Proposition 7.9.1. The functors $\mathcal{F} \mapsto \mathcal{F}({}_ GG)$ and $S \mapsto \mathcal{F}_ S$ define quasi-inverse equivalences between $\mathop{\mathit{Sh}}\nolimits (\mathcal{T}_ G)$ and $G\textit{-Sets}$.

## 7.9 The example of G-sets

As an example, consider the site $\mathcal{T}_ G$ of Example 7.6.5. We will describe the category of sheaves on $\mathcal{T}_ G$. The answer will turn out to be independent of the choices made in defining $\mathcal{T}_ G$. In fact, during the proof we will need only the following properties of the site $\mathcal{T}_ G$:

$\mathcal{T}_ G$ is a full subcategory of $G\textit{-Sets}$,

$\mathcal{T}_ G$ contains the $G$-set ${}_ GG$,

$\mathcal{T}_ G$ has fibre products and they are the same as in $G\textit{-Sets}$,

given $U \in \mathop{\mathrm{Ob}}\nolimits (\mathcal{T}_ G)$ and a $G$-invariant subset $O \subset U$, there exists an object of $\mathcal{T}_ G$ isomorphic to $O$, and

any surjective family of maps $\{ U_ i \to U\} _{i \in I}$, with $U, U_ i \in \mathop{\mathrm{Ob}}\nolimits (\mathcal{T}_ G)$ is combinatorially equivalent to a covering of $\mathcal{T}_ G$.

These properties hold by Sets, Lemmas 3.10.2 and 3.11.1.

Remark that the map

is an isomorphism of groups. The inverse map sends $g \in G$ to the map $R_ g : s \mapsto sg$ (i.e. right multiplication). Note that $R_{g_1g_2} = R_{g_2} \circ R_{g_1}$ so the opposite is necessary.

This implies that for every presheaf $\mathcal{F}$ on $\mathcal{T}_ G$ the value $\mathcal{F}({}_ GG)$ inherits the structure of a $G$-set as follows: $g \cdot s$ for $g \in G$ and $s \in \mathcal{F}({}_ GG)$ defined by $\mathcal{F}(R_ g)(s)$. This is a left action because

Here we've used that $\mathcal{F}$ is contravariant. Note that if $\mathcal{F} \to \mathcal{G}$ is a morphism of presheaves of sets on $\mathcal{T}_ G$ then we get a map $\mathcal{F}({}_ GG) \to \mathcal{G}({}_ GG)$ which is compatible with the $G$-actions we have just defined. All in all we have constructed a functor

We leave it to the reader to verify that this construction has the pleasing property that the representable presheaf $h_ U$ is mapped to something canonically isomorphic to $U$. In a formula $h_ U({}_ GG) = \mathop{\mathrm{Hom}}\nolimits _ G({}_ GG, U) \cong U$.

Suppose that $S$ is a $G$-set. We define a presheaf $\mathcal{F}_ S$ by the formula^{1}

This is clearly a presheaf. On the other hand, suppose that $\{ U_ i \to U\} _{i\in I}$ is a covering in $\mathcal{T}_ G$. This implies that $\coprod _ i U_ i \to U$ is surjective. Thus it is clear that the map

is injective. And, given a family of $G$-equivariant maps $s_ i : U_ i \to S$, such that all the diagrams

commute, there is a unique $G$-equivariant map $s : U \to S$ such that $s_ i$ is the composition $U_ i \to U \to S$. Namely, we just define $s(u) = s_ i(u_ i)$ where $i\in I$ is any index such that there exists some $u_ i \in U_ i$ mapping to $u$ under the map $U_ i \to U$. The commutativity of the diagrams above implies exactly that this construction is well defined. All in all we have constructed a functor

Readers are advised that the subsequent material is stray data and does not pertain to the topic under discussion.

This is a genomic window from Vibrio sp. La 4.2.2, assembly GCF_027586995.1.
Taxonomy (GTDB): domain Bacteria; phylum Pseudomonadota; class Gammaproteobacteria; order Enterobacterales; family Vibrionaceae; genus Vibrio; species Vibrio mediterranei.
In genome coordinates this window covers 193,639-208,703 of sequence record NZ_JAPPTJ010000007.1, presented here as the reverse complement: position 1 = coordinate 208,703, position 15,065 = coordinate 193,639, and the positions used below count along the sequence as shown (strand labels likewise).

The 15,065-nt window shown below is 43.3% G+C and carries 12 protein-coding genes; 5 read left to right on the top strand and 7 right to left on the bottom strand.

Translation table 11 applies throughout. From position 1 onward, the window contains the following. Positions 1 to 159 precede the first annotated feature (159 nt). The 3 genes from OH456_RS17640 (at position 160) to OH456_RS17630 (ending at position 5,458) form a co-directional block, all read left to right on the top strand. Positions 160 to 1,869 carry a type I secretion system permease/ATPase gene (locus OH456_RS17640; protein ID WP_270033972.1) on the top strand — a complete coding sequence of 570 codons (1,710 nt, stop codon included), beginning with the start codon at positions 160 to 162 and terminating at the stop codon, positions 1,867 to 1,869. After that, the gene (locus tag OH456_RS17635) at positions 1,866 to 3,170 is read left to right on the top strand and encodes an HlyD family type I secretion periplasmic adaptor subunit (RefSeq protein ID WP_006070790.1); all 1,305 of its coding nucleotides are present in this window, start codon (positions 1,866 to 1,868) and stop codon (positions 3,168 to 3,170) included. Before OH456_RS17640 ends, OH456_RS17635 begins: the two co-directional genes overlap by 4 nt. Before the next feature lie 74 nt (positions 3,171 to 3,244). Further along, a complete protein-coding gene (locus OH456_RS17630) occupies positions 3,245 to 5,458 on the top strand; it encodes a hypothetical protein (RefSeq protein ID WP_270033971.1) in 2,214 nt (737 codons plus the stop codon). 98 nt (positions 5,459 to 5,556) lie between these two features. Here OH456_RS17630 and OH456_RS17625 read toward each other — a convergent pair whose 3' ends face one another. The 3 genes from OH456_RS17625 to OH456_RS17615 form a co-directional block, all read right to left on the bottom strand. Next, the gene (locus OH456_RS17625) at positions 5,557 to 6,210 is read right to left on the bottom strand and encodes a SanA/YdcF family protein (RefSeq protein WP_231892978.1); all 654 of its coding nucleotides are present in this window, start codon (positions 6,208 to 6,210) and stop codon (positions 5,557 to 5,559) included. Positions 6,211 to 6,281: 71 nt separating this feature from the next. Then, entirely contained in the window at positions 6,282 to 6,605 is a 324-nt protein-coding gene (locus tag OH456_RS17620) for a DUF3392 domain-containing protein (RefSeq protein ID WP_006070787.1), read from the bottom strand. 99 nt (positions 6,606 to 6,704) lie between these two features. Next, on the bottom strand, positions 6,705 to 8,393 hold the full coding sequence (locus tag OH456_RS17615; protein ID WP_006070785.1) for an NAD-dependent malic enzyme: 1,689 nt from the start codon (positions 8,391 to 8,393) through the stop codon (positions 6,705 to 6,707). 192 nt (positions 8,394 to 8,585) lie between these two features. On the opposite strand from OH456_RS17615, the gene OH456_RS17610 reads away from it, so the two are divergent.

We now have the following diagram of categories and functors

It is immediate from the definitions that $\mathcal{F}_ S({}_ GG) = \mathop{\mathrm{Mor}}\nolimits _ G({}_ GG, S) = S$, the last equality by evaluation at $1$. This almost proves the following.

**Proof.**
We have already seen that composing the functors one way around is isomorphic to the identity functor. In the other direction, for any sheaf $\mathcal{H}$ there is a natural map of sheaves

Namely, for any object $U$ of $\mathcal{T}_ G$ we let $can_ U$ be the map

Here $\alpha _ u : {}_ GG \to U$ is the map $\alpha _ u(g) = gu$ and $\alpha _ u^* : \mathcal{H}(U) \to \mathcal{H}({}_ GG)$ is the pullback map. A trivial but confusing verification shows that this is indeed a map of presheaves. We have to show that $can$ is an isomorphism. We do this by showing $can_ U$ is an isomorphism for all $U \in \mathop{\mathrm{Ob}}\nolimits (\mathcal{T}_ G)$. We leave the (important but easy) case that $U = {}_ GG$ to the reader. A general object $U$ of $\mathcal{T}_ G$ is a disjoint union of $G$-orbits: $U = \coprod _{i\in I} O_ i$. The family of maps $\{ O_ i \to U\} _{i \in I}$ is tautologically equivalent to a covering in $\mathcal{T}_ G$ (by the properties of $\mathcal{T}_ G$ listed at the beginning of this section). Hence by Lemma 7.8.4 the sheaf $\mathcal{H}$ satisfies the sheaf property with respect to $\{ O_ i \to U\} _{i \in I}$. The sheaf property for this covering implies $\mathcal{H}(U) = \prod _ i \mathcal{H}(O_ i)$. Hence it suffices to show that $can_ U$ is an isomorphism when $U$ consists of a single $G$-orbit. Let $u \in U$ and let $H \subset G$ be its stabilizer. Clearly, $\mathop{\mathrm{Mor}}\nolimits _ G(U, \mathcal{H}({}_ GG)) = \mathcal{H}({}_ GG)^ H$ equals the subset of $H$-invariant elements. On the other hand consider the covering $\{ {}_ GG \to U\} $ given by $g \mapsto gu$ (again it is just combinatorially equivalent to some covering of $\mathcal{T}_ G$, and again this doesn't matter). Note that the fibre product $({}_ GG)\times _ U ({}_ GG)$ is equal to $\{ (g, gh), g\in G, h\in H\} \cong \coprod _{h\in H} {}_ GG$. Hence the sheaf property for this covering reads as

The two maps $\text{pr}_ i^*$ into the factor $\mathcal{H}({}_ GG)$ differ by multiplication by $h$. Now the result follows from this and the fact that $can$ is an isomorphism for $U = {}_ GG$. $\square$

## Post a comment

Your email address will not be published. Required fields are marked.

In your comment you can use Markdown and LaTeX style mathematics (enclose it like `$\pi$`

). A preview option is available if you wish to see how it works out (just click on the eye in the toolbar).

Unfortunately JavaScript is disabled in your browser, so the comment preview function will not work.

All contributions are licensed under the GNU Free Documentation License.

## Comments (0)